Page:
Precision of 7 Commercially Available Devices for Predicting Bench-Press 1-Repetition Maximum From the Individual Load-Velocity Relationship

Perez-Castilla, Alejandro; Piepoli, Antonio; Garrido-Blanca, Gabriel; Delgado-Garcia, Gabriel; Balsalobre-Fernandez, Carlos; Garcia-Ramos, Amador

VL / 14 - BP / 1442 - EP / 1446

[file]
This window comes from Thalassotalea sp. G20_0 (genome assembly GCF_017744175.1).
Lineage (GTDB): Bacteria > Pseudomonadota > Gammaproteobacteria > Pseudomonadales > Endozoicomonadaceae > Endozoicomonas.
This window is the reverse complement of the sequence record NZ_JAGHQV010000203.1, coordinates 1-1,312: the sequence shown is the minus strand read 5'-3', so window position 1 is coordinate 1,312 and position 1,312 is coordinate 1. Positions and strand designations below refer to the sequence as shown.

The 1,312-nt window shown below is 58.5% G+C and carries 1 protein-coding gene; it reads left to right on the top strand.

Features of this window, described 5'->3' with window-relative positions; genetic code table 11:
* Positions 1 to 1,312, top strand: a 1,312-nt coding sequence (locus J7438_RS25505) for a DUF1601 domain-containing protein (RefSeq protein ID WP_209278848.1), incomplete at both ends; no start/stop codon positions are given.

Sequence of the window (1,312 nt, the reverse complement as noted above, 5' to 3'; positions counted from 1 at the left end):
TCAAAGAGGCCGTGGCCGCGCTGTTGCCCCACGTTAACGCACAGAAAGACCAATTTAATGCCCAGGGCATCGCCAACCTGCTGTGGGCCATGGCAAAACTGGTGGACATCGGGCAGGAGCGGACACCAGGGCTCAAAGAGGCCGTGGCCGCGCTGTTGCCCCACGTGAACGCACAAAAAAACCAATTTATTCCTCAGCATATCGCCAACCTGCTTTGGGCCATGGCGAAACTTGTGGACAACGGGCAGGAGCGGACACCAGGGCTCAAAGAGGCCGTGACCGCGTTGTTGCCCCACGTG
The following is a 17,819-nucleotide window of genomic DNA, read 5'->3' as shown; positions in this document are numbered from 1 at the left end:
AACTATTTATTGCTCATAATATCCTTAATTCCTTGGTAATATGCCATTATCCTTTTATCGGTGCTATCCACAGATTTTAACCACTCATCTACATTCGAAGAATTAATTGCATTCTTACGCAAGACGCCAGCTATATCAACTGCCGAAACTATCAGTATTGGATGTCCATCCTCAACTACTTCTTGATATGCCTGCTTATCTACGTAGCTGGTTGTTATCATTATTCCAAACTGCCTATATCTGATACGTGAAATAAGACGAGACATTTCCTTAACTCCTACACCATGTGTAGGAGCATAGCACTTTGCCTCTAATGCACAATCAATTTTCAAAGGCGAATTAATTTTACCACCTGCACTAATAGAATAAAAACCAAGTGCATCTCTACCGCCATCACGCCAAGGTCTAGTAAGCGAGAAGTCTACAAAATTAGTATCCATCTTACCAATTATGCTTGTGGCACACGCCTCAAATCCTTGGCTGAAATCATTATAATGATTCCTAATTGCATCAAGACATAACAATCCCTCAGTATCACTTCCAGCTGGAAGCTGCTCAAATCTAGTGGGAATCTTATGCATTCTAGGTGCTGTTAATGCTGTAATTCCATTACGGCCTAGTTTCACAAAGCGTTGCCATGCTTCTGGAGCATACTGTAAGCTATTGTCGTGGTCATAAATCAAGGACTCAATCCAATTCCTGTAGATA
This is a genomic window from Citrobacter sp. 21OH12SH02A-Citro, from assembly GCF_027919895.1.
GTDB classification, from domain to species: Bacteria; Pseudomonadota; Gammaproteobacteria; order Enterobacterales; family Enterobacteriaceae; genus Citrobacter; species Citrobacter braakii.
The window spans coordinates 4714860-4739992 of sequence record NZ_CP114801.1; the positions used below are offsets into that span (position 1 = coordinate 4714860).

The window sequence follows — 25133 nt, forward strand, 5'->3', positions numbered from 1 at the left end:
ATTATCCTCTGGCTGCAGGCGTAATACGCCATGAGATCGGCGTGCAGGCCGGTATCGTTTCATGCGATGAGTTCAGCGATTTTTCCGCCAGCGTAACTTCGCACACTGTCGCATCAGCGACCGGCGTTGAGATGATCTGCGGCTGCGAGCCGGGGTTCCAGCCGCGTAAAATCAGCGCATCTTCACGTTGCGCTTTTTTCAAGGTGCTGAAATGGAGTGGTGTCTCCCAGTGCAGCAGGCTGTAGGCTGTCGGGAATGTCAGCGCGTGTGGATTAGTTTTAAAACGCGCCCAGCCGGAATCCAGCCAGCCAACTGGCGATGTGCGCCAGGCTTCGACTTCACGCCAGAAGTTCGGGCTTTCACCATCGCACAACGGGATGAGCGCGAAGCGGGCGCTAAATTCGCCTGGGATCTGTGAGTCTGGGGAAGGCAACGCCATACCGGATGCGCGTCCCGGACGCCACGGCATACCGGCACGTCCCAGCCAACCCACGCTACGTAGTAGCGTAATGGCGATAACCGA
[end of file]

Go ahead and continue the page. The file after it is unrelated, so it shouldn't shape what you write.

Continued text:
Objective: To compare the accuracy of different devices to predict the bench-press 1-repetition maximum (1RM) from the individual load-velocity relationship modeled through the multiple- and 2-point methods. Methods: Eleven men performed an incremental test on a Smith machine against 5 loads (45-55-65-75-85%1RM), followed by 1RM attempts. The mean velocity was simultaneously measured by 1 linear velocity transducer (T-Force), 2 linear position transducers (Chronojump and Speed4Lift), 1 camera-based optoelectronic system (Velowin), 2 inertial measurement units (PUSH Band and Beast Sensor), and 1 smartphone application (My Lift). The velocity recorded at the 5 loads (45-55-65-75-85%1RM), or only at the 2 most distant loads (45-85%1RM), was considered for the multiple- and 2-point methods, respectively. Results: An acceptable and comparable accuracy in the estimation of the 1RM was observed for the T-Force, Chronojump, Speed4Lift, Velowin, and My Lift when using both the multiple- and 2-point methods (effect size <= 0.40; Pearson correlation coefficient [r] >= .94; standard error of the estimate [SEE] <= 4.46 kg), whereas the accuracy of the PUSH (effect size = 0.70-0.83; r = .93-.94; SEE = 4.45-4.80 kg), and especially the Beast Sensor (effect size = 0.36-0.84; r = .50-.68; SEE = 9.44-11.2 kg), was lower. Conclusions: These results highlight that the accuracy of 1RM prediction methods based on movement velocity is device dependent, with the inertial measurement units providing the least accurate estimate of the 1RM.

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